Every divorce can be painful and contentious. However, when a divorce involves domestic violence allegations, it is especially crucial to tread carefully and minimize combative interactions, if possible.
With this in mind, people affected by domestic violence allegations should know what the divorce process might look like and how they can protect themselves.
When there is a history of violence
When there is a history of abuse or violence, protecting the safety of the victims is critical. Some options to consider include:
- Securing a protective order
- Negotiating divorce-related matters through lawyers or the courts to minimize personal interactions
- Creating a safety plan
- Changing passwords to email, security systems and social media accounts
Additionally, in cases of domestic violence, cooperative dispute-resolution methods can be ineffective. Custody exchanges may need to happen in public; parenting time may require supervision. And securing financial support can be vital for victims of violence.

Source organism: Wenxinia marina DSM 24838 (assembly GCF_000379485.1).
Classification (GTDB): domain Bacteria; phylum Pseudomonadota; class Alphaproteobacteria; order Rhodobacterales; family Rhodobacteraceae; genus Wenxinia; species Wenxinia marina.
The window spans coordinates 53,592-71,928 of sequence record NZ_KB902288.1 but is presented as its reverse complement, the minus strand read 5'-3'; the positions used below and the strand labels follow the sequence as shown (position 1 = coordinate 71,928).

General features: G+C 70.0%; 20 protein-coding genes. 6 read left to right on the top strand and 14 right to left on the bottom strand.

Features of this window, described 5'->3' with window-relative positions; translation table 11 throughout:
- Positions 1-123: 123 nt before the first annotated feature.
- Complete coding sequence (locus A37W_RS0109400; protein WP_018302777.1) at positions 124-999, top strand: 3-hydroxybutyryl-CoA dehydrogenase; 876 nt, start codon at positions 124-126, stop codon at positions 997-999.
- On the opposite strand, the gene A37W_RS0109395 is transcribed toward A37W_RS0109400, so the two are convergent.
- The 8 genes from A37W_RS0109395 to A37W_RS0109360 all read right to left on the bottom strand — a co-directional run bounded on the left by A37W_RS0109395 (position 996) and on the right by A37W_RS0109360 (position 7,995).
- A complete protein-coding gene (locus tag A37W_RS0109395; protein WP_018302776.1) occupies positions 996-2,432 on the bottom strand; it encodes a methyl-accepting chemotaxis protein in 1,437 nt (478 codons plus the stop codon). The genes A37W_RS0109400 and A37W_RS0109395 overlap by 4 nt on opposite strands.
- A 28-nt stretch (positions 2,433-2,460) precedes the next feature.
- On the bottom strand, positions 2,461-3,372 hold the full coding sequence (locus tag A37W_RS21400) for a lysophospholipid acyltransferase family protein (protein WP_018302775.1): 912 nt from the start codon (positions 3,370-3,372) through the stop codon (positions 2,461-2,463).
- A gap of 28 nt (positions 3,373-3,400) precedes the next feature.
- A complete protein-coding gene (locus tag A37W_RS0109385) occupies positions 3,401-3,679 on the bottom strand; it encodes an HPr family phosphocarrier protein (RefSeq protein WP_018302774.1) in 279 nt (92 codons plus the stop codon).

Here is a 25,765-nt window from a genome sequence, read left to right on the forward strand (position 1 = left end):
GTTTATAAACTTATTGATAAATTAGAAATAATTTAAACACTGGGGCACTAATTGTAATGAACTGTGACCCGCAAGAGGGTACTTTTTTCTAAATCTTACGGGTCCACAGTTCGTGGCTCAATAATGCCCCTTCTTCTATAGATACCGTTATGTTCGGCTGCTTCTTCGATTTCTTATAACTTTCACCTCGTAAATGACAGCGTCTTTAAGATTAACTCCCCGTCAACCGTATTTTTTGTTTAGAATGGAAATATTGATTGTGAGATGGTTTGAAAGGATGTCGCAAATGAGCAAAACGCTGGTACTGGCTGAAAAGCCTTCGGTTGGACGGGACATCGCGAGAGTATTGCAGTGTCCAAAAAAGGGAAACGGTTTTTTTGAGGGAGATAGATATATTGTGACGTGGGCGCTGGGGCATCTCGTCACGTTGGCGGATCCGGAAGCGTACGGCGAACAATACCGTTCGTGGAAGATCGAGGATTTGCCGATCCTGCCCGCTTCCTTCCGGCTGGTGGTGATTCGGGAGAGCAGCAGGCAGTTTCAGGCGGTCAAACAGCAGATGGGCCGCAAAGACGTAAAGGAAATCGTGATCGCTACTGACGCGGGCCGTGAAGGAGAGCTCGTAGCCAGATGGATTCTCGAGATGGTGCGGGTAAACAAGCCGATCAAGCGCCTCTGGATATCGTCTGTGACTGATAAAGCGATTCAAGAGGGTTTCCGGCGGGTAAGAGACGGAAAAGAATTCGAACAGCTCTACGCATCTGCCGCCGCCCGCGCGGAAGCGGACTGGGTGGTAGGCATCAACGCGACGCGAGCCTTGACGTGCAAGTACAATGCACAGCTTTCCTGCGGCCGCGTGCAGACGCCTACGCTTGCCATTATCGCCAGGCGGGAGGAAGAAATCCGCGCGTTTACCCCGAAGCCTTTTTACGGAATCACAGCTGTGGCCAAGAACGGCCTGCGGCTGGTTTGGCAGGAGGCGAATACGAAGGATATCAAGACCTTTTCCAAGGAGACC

It is also important to note that state legislators are considering a bill that, if passed, would allow domestic violence victims to waive North Carolina’s one-year separation requirement.
If the allegations are false
Unfortunately, some parties make false abuse allegations against someone they are divorcing in an effort to “win” or to hurt their soon-to-be-ex-spouse.
Not only is it illegal to make these false allegations, but it can also dramatically impact the divorce process.
Someone who fabricates these accusations can be reprimanded by the courts and receive less favorable settlements. If this accuser makes a person seem unstable, uncooperative or vengeful, their parenting time and any rights to financial support could be in jeopardy.
Those who are falsely accused can be less motivated to negotiate settlements through mediation. They can also be angry and hurt, which can all but destroy whatever goodwill remains between the parties.
Protecting yourself through the divorce process
Whether you are divorcing a violent partner or your ex is falsely accusing you of abuse, domestic violence allegations can influence a divorce. Understanding this can help you make safe, informed decisions.
Protecting yourself and your family during a divorce should be your top priority; protecting your rights should be your next.